Critical Intel Active Management Technology Flaw Allows Privilege Escalation

intel security

The critical Intel vulnerability could allow unauthenticated attackers gain escalated privileges on Intel vPro corporate systems.

Intel patched a critical privilege escalation vulnerability in its Active Management Technology (AMT), which is used for remote out-of-band management of PCs.

AMT is part of the Intel vPro platform (Intel’s umbrella marketing term for its collection of computer hardware technologies) and is primarily used by enterprise IT shops for remote management of corporate systems. The flaw can be exploited by an unauthenticated attacker on the same network, in order to gain escalated privileges. The issue (CVE-2020-8758), found internally by Intel employees, ranks 9.8 out of 10 on the CVSS scale, making it critical severity, according to Intel in a Tuesday security advisory.

“While we are not aware of the AMT issue being used in active attacks, Intel has provided detection guidance to various security vendors who have released signatures into their intrusion detection/prevention products as an extra measure to help protect customers as they plan their deployment of this update,” Jerry Bryant, director of communications with Intel Product Assurance and Security, said in a security advisory posted Tuesday.

Threatpost Webinar Promo Bug Bounty

Click to Register

The flaw stems from improper buffer restrictions in a third party component network subsystem within Intel AMT (and Intel’s Standard Manageability solution, ISM, which has a similar function as AMT).

One important factor that impacts how difficult the flaw is to exploit is whether or not AMT is “provisioned.” In order to use AMT, systems must go through a process called “provisioning.” This process is used to connect the computer to a remote computer used to manage it (for instance, inserting a specially formatted USB drive).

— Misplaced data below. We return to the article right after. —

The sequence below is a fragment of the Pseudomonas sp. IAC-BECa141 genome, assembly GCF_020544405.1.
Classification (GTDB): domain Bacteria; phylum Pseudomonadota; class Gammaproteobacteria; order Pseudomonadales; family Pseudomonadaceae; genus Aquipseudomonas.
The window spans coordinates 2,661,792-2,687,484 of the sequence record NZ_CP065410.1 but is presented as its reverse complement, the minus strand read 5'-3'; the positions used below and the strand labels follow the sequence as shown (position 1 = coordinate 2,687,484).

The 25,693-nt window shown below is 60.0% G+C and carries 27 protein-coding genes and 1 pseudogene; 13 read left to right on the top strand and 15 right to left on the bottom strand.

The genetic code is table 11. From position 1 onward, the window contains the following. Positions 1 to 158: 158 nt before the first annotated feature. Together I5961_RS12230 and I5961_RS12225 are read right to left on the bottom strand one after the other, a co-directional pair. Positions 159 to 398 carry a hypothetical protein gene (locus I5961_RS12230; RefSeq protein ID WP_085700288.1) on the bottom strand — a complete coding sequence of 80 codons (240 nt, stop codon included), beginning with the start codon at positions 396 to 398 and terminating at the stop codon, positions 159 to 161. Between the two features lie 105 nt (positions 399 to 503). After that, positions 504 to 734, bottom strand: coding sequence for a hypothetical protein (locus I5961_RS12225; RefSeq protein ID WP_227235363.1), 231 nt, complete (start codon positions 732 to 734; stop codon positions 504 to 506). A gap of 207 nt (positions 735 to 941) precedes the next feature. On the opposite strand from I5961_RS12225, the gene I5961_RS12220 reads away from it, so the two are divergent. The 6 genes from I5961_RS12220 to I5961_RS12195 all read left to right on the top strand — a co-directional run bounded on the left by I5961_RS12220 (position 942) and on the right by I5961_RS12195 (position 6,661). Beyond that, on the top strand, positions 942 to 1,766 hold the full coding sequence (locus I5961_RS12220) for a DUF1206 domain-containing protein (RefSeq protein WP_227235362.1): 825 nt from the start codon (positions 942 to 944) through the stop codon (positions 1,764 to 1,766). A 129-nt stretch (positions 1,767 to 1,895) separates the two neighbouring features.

If AMT is provisioned, it may allow an unauthenticated user to potentially enable escalation of privilege via network access. However, an attacker would need to be authenticated and have local access to exploit the flaw if the AMT system is unprovisioned (if the system is unprovisioned, the flaw also has a lower CVSS score of 7.8 out of 10).

“If the platform is configured to use Client Initiated Remote Access (CIRA) and environment detection is set to indicate that the platform is always outside the corporate network, the system is in CIRA-only mode and is not exposed to the network vector,” said Bryant.

Affected are Intel AMT and Intel ISM versions before 11.8.79, 11.12.79, 11.22.79, 12.0.68 and 14.0.39.

“Intel recommends that users of Intel AMT and Intel ISM update to the latest version provided by the system manufacturer that addresses these issues,” according to Intel’s advisory.

Intel AMT has had security issues before. Earlier in June, Intel patched two critical flaws (CVE-2020-0594 and CVE-2020-0595) exist in the IPv6 subsystem of AMT. The flaws could potentially enable an unauthenticated user to gain elevated privileges via network access. And, a loophole in 2018 found in AMT was discovered that could have allowed an attacker to bypass logins and place backdoors on laptops, allowing adversaries remote access to laptops.

On Wed Sept. 16 @ 2 PM ET: Learn the secrets to running a successful Bug Bounty Program. Register today for this FREE Threatpost webinar “Five Essentials for Running a Successful Bug Bounty Program“. Hear from top Bug Bounty Program experts how to juggle public versus private programs and how to navigate the tricky terrain of managing Bug Hunters, disclosure policies and budgets. Join us Wednesday Sept. 16, 2-3 PM ET for this LIVE webinar.

Suggested articles